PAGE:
Sometimes a book comes along that will captivate you from the very first page and doesn't let go until you've finished reading it, for me The Night Circus was one of those books. In fact, when I reached the end I was very tempted to turn back to the first page and start reading it again. This has to be the most impressive debut I've read in a long time and I can't wait to see what Erin Morgenstern comes up with next, she has a rich imagination and a beautiful writing style that I'm sure will only improve in future books.
The story of The Night Circus begins with two magicians who both have different ideas on the best way to train an apprentice in the art of magic. They agree to a challenge and decide to pit their trainees against each other in a game that will take years to complete, a challenge that only one of them will survive. Le Cirque des Reves (The Circus of Dreams) becomes the setting for his duel with Celia and Marco the unwitting pawns in the game with neither of them knowing the rules or even who their opponent is. The plot meanders towards the finish line but this book is all about the journey, the circus itself is a wonderful place to spend time in and is so beautifully described that it's like you're really there. You can see the acrobats and illusionists, you'll smell and taste the popcorn and caramel, you will walk through the labyrinth, spend time in the ice garden and possibly even make a wish at the wishing tree. I don't think I've ever been so fully transported into another world.
The circus wouldn't be the same without it's fantastic cast of characters, everyone from the performers to the reveurs (people who are so captivated by the circus that they follow it from town to town) have their role to play. I have to say that I loved the twins Poppet and Widget along with their friend Bailey but most of all I enjoyed seeing Celia and Marco grow into their roles as they tried to compete with each other. The story skips backwards and forwards in time and gradually unfolds as you start to realise how everything fits together, leading up to a breathtaking finale in a book that you won't want to end.
The Night Circus is a book that I will definitely be re-reading and I know I will be recommending it again and again to friends and family. I wish I could wipe the experience of reading it from my mind just so that I could pick it up and enjoy it for the first time all over again. If you want to be transported to a different world to experience the joys of the circus as if you were a child again then I would highly recommend this story. This will definitely make my best books of 2011 list and Erin Morgenstern has become an automatic buy author for me in the future.
on 14 December 2012
So, this is a tough one. I still can't make up my mind about this book. I'm hovering between 3 and 4 stars. I don't want to give away any spoilers because it really would spoil the effect of the book for those that want to read it, so I'll give you a potted overview.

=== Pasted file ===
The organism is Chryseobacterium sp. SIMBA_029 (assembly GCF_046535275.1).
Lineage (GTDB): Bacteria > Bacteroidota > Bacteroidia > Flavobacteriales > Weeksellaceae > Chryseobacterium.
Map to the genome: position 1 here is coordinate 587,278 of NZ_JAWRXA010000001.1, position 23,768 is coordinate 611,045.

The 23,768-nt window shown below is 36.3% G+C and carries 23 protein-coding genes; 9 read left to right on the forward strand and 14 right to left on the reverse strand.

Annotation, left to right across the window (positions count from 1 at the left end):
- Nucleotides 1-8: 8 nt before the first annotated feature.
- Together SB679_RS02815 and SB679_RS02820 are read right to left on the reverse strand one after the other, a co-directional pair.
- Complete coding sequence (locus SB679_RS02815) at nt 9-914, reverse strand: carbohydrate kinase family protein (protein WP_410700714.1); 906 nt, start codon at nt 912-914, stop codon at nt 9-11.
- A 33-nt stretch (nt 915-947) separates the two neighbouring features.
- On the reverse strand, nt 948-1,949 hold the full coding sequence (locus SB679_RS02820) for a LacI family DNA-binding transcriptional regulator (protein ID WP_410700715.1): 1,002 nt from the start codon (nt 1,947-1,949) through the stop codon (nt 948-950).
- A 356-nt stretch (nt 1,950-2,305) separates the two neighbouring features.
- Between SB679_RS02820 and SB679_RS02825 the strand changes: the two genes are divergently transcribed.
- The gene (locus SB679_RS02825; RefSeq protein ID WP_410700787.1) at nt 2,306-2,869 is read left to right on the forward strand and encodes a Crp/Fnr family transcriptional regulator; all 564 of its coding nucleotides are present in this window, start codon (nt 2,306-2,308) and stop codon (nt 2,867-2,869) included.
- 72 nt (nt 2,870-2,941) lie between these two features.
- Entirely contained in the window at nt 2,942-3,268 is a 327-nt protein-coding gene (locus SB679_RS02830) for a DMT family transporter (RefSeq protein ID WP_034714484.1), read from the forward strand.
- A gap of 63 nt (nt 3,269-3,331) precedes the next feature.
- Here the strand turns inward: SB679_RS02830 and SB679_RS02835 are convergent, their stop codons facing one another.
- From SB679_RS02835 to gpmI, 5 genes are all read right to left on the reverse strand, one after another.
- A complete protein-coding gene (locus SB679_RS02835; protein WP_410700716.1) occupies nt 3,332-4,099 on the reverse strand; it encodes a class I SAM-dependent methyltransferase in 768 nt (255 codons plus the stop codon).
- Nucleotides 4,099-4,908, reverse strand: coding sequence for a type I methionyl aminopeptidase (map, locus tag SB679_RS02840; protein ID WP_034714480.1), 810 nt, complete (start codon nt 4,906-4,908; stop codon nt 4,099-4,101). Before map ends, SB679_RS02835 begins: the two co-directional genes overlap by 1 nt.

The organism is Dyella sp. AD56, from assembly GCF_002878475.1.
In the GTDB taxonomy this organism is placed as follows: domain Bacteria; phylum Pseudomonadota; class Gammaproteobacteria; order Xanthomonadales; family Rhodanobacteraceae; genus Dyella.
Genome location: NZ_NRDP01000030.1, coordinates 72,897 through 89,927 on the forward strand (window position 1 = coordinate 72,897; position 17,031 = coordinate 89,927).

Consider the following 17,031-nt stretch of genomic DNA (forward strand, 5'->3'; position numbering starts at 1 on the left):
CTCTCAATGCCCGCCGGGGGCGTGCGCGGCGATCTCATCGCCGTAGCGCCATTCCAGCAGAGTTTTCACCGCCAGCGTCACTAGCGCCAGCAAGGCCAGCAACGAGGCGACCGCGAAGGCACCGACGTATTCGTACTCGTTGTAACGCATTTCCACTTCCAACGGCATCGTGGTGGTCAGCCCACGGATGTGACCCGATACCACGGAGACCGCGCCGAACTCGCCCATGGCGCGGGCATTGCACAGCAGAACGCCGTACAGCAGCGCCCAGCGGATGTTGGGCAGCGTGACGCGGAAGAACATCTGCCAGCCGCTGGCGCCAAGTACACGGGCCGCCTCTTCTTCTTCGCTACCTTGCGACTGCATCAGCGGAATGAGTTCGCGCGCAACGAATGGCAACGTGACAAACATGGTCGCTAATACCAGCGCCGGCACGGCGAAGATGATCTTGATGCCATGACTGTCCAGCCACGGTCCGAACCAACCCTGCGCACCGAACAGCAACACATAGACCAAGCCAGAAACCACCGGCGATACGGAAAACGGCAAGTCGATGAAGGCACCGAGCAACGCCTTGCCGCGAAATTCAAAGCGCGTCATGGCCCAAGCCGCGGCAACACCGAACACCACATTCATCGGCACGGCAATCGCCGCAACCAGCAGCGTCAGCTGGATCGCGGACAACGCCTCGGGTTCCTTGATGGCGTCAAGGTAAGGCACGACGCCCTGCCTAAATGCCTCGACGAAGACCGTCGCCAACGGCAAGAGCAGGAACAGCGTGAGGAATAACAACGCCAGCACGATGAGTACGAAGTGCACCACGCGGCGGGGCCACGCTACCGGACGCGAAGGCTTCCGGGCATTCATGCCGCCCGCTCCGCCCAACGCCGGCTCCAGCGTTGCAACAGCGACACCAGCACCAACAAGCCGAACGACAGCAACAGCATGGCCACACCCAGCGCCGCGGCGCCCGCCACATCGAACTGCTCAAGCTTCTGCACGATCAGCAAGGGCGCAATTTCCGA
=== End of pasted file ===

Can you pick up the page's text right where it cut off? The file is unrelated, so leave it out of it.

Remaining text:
The story is about a magical competition between Celia and Marco, instigated by her father and his mentor when they were children. Celia knows very little about the competition, not even who her opponent is, while Marco knows much more. And the location for the contest is Le Cirque des Reves. They do battle by creating more and more elaborate experiences (tents) within the circus, neither knowing how the contest will be won, but knowing there can be only one winner. Of course, there is the inevitable love story that ensues, though for a large part of the book the two protagonists are kept apart.
What was wonderful about this book was Morgenstern's beautiful, often elaborate prose and intricate descriptions. The tents, and what happened within them, really came to life with her detail and atmosphere. You felt as though you were really there and these magical experiences could actually be real because of the dexterity of the author. One of my favourite things in the circus was Herr Theissen's clock. What an extraordinary imagination Morgenstern has.
However, I also feel as though this was the book's weakest point as well. Because the circus was described in every detail, from the clothes to the food at the Midnight Dinners and the smells of the circus, because the story was told from so many points of view and places in time, I found it, not difficult, but awkward to really develop any attachments to the characters. I wasn't swept away with the story, but rather with the imagery.
Perhaps this was the author's intent. The book actually felt like someone's dream, one of those rare dreams that we all occasionally have that feels so real that when we wake up we feel disappointed because it didn't actually happen. The Night Circus was less of a story and more of an experience.
If Morgenstern could shape her characters as satisfyingly as she shapes the world she puts them in, I think she could be a prodigious talent. For a debut novel I was very impressed and I will certainly be interested to see what else she writes. It's not going to be one of my favourite books but all told, I think the book deserves 4 stars for the sheer commitment and bravery Morgenstern displays in not leaving any descriptive stone unturned. Not many books are written in this fashion and I admire her for trying something unusual. How successfully she achieves it is up to you.
"The circus arrives without warning.